First appeared in the San Francisco Chronicle in April, 2014. In a more playful world, Siri Hustvedt’s 10th book, “The Blazing World,” wouldn’t be marketed as a novel, but as what it purports to be – an anthology. The wonder is that Hustvedt’s experiment in fragmentation tells a coherent and moving story, with a beginning, middle and end.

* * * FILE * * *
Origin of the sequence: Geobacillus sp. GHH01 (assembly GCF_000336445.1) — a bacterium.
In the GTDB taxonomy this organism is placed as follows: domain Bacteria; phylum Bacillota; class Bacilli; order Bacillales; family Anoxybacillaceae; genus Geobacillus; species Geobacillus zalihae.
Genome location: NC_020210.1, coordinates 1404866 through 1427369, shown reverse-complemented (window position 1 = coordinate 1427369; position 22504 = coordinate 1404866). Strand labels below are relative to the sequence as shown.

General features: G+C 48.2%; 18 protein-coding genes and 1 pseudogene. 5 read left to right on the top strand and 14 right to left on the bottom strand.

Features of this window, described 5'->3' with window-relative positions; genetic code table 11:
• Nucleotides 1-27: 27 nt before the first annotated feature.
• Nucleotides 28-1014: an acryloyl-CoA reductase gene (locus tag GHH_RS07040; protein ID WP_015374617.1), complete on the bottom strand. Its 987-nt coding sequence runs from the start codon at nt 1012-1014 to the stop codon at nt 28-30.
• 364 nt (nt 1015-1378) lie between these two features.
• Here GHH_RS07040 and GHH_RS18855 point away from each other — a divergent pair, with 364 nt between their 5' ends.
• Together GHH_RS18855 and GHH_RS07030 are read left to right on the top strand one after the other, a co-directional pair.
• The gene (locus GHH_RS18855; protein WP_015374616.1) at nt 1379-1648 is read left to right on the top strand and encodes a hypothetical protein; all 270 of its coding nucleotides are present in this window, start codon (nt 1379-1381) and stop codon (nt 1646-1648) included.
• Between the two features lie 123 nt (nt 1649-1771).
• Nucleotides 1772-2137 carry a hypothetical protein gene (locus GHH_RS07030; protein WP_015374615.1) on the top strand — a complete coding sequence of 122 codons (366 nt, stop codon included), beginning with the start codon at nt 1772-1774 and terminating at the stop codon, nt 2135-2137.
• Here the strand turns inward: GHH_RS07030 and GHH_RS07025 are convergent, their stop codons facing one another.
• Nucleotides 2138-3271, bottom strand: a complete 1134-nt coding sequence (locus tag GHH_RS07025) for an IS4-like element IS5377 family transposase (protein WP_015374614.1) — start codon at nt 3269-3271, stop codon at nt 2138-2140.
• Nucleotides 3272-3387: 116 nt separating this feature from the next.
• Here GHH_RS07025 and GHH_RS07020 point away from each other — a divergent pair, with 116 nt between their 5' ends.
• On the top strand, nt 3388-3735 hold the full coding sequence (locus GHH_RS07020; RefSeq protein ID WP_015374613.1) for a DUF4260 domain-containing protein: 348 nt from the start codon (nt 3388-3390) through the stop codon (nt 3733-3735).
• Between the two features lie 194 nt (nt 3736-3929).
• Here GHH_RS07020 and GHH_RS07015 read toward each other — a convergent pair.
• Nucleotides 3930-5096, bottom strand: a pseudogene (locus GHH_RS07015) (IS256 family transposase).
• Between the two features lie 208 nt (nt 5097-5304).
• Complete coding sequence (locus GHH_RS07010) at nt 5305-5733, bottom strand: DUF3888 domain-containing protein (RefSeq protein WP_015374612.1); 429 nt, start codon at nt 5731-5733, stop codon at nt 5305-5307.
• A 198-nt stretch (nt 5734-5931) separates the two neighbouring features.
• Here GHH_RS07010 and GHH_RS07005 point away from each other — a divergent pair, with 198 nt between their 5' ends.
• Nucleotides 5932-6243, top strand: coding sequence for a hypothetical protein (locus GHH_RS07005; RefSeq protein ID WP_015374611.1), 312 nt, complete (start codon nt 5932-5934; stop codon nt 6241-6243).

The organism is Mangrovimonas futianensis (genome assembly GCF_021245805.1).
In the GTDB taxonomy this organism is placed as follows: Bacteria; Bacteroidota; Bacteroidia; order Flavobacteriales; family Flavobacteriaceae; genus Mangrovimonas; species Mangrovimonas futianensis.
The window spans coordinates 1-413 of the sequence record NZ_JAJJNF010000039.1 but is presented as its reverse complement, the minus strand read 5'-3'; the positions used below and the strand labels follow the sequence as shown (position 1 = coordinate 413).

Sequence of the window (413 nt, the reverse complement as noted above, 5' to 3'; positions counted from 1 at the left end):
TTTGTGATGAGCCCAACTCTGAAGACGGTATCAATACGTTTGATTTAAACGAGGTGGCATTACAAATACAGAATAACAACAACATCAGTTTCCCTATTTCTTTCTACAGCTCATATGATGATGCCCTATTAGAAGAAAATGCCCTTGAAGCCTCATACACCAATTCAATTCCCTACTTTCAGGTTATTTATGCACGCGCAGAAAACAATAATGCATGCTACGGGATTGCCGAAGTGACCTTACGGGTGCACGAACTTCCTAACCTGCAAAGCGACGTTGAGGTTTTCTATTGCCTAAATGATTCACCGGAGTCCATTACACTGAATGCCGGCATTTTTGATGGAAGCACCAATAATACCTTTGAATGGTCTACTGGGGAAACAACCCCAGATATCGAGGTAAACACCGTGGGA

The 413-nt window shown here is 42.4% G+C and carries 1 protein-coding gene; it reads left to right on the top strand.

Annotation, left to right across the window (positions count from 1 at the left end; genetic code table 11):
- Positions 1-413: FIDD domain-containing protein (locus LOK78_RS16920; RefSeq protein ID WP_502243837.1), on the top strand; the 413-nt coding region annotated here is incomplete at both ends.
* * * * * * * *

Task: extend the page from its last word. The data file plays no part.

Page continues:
The subject is a controversial artist named Harriet Burden. The anthology’s “editor” has managed to track down the elusive Burden only posthumously, compiling interviews, statements and journal entries from Burden herself in an attempt to understand this driven, contradictory figure. The resulting compilation (otherwise known as a novel) is a glorious mashup of storytelling and scholarship, some of it invented. Full Review Here